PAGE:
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    Walkways & Sidewalks

    Just like it is with driveways, the choice between asphalt and concrete is a common one when installing sidewalks and walkways around homes and businesses. Choosing asphalt in this case offers property owners the same benefit as it does in their driveways: providing them with an economical yet durable surface that can easily stand up to temperature fluctuations. However, the finish and detailing that you choose to add to any walkway directly impacts its final cost. Where the average cost per square foot of paved walkway is around $5-$10 per linear foot, including excavation, labor, and base layers, adding features such as a curb can increase that figure. Still, the overall cost of an asphalt walkway is much lower than any other paving project based on its relative size.

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    Game Courts

    Asphalt surfaces are excellent for sports such as tennis and basketball, making a paved game court an affordable, active addition to any home or business lot. Whether it is regulation or practice size, the cost to install an asphalt court is generally similar to that of a driveway or parking lot based on local material and labor costs along with the total square footage. In general, plan on spending between $1.50-$4 per square foot for this type of paving job, with added costs for excavation and drainage work if needed.

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    What Else to Consider

    Because so many factors influence the price of any asphalt paving job, determining your final costs without a professional estimate is tough. In addition to the labor and material costs specific to your area, there can be a number of add-ons and other factors that impact the bottom line.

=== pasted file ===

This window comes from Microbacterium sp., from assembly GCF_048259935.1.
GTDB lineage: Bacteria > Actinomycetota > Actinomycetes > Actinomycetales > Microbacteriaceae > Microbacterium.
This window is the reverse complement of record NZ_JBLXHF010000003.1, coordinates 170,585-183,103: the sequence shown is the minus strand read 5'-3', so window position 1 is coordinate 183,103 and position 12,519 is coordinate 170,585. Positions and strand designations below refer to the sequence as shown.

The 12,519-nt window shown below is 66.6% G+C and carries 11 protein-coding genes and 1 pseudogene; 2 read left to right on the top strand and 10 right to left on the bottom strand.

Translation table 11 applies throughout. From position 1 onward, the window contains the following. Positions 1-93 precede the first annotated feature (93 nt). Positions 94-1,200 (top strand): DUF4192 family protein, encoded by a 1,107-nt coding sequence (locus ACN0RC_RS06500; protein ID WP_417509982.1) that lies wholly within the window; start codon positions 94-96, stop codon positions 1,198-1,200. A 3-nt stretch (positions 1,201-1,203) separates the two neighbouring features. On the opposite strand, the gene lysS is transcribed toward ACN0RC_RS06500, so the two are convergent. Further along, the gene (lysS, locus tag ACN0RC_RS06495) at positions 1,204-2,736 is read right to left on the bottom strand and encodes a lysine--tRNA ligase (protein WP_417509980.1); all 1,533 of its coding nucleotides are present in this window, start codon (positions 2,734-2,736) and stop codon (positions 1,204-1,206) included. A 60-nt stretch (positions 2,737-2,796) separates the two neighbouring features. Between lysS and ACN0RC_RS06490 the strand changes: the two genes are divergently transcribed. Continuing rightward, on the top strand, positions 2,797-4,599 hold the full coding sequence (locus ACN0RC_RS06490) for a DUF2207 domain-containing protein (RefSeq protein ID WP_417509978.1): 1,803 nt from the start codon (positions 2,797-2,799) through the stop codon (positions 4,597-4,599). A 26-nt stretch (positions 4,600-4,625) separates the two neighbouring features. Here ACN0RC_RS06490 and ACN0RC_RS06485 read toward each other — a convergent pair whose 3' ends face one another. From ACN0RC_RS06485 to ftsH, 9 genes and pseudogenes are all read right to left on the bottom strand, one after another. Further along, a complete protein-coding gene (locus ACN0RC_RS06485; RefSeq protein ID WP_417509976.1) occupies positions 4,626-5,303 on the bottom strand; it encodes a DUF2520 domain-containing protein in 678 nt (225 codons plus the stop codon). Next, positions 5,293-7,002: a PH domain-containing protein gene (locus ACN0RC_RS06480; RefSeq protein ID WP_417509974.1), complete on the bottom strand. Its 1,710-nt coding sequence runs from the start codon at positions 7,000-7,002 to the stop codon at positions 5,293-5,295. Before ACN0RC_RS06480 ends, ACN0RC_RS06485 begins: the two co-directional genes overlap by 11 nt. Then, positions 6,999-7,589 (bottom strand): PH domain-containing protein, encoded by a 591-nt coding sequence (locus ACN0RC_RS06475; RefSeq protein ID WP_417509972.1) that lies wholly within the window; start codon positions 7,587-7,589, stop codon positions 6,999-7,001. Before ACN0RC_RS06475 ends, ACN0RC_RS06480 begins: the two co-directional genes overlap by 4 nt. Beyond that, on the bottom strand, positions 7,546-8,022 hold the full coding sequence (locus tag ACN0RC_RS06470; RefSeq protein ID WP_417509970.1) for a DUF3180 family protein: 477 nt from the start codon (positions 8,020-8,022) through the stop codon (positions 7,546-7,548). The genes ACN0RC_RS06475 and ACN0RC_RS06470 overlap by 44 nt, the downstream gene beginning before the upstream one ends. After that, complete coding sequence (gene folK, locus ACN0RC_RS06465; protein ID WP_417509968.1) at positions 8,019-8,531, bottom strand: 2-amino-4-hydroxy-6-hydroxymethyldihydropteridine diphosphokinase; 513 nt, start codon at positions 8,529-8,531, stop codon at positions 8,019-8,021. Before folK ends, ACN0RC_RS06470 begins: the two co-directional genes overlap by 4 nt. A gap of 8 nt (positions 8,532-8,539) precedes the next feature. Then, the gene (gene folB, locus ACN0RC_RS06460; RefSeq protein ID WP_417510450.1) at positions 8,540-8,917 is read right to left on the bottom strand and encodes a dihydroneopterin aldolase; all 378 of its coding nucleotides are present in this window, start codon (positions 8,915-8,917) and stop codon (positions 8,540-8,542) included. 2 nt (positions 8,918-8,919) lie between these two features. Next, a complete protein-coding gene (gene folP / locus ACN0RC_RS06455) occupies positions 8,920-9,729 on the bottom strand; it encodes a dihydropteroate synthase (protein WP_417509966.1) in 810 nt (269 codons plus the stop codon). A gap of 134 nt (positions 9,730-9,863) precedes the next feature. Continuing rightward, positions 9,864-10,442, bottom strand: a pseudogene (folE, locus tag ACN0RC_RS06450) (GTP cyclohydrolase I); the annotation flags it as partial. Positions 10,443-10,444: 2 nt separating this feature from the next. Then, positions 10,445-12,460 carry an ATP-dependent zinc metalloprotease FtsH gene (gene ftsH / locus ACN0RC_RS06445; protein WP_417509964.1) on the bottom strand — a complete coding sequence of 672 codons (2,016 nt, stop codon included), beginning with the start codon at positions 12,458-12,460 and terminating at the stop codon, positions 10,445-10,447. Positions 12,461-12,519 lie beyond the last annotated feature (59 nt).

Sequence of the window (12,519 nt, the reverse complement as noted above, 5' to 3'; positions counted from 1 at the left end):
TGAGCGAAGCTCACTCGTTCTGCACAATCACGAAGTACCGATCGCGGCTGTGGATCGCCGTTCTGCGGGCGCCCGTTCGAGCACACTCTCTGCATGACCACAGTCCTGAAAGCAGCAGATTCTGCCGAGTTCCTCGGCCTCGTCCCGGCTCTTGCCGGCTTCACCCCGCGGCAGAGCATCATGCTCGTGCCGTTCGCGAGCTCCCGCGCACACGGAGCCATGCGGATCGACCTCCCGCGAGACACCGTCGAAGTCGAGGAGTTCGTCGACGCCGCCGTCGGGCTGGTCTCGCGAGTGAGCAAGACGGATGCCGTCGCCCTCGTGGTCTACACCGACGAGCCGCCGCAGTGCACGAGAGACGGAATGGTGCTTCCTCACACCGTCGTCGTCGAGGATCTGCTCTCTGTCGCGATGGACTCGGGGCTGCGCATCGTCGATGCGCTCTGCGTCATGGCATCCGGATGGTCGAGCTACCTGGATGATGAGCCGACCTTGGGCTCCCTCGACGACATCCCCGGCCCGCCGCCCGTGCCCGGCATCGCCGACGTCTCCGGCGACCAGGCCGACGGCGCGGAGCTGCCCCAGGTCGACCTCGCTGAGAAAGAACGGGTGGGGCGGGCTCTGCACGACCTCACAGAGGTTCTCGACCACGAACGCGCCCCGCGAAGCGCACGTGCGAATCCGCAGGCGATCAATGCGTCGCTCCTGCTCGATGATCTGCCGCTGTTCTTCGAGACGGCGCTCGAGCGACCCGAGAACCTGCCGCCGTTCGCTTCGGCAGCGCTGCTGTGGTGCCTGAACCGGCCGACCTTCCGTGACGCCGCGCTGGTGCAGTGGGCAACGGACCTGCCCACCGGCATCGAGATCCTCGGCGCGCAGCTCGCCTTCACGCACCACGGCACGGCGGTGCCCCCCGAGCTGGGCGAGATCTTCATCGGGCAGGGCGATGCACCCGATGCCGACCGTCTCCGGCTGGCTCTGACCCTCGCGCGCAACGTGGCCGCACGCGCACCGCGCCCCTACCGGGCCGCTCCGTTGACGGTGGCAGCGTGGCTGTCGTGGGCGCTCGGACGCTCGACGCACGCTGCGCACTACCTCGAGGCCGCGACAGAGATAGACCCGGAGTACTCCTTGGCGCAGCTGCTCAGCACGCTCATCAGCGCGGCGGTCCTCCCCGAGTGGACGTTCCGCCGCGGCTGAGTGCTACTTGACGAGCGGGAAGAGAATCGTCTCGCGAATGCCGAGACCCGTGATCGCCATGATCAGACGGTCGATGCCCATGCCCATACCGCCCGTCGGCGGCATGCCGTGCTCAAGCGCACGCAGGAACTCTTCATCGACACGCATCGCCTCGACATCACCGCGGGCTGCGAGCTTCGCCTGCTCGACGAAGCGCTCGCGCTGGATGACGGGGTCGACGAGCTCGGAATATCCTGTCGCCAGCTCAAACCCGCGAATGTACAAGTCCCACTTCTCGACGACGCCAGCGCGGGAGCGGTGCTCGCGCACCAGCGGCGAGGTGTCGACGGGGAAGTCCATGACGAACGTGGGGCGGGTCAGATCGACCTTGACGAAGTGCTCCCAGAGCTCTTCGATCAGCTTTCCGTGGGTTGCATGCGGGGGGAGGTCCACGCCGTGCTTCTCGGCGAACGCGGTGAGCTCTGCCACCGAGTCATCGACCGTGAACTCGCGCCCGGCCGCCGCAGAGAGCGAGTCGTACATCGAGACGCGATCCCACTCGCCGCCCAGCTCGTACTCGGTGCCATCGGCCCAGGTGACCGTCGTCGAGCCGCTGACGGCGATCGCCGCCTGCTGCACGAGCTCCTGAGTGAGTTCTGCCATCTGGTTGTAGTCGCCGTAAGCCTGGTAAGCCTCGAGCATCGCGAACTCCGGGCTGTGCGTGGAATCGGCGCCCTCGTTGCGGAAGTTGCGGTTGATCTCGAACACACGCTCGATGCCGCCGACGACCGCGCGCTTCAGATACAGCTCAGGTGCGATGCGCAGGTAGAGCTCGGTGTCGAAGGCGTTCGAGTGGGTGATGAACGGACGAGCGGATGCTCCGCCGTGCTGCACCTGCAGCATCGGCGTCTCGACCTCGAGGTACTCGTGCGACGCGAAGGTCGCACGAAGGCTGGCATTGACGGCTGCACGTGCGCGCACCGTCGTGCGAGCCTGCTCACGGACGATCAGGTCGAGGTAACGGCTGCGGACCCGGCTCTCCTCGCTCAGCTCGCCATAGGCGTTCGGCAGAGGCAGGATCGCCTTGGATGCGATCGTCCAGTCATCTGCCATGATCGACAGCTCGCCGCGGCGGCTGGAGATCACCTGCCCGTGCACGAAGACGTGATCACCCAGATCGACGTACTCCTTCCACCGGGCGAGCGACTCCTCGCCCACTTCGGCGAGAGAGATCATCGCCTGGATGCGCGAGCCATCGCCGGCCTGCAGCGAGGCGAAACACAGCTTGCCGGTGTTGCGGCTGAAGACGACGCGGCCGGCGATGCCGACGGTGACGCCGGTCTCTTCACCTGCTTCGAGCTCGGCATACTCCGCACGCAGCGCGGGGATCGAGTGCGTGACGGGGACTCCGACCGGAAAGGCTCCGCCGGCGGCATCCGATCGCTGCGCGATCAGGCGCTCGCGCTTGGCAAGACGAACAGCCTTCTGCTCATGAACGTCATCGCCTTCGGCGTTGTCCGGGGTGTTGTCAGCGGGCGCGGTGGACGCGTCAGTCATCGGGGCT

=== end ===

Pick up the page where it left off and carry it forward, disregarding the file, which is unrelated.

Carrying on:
• Engineering: Costs increase depending on the quality and topography of your property, including slopes, angles, and curves leading to the road. Specialists who can properly design drainage along with increased labor hours tend to drive up the costs of such projects.
    • Local Permits: Any driveway or surface that connects with a public road must meet all the requirements of the municipality responsible for that road. You may need to acquire a permit or change plans in order to compensate for such requirements.
    • Weather: The stresses placed on your asphalt surface throughout the year due to temperature fluctuations may require you to apply sealant more often to preserve its quality. While most surfaces need resealing only every 3-5 years, some experts recommend yearly sealing in some circumstances.

    Professionally installed and well-drained and maintained asphalt surfaces last for an average of 20 years before they require complete resurfacing. However, in certain climates, high-quality installations can last for up to 35 or as little as 10. Employing a reliable, honest paving professional to install and maintain your asphalt is the best way to get the longest life out of your paving job.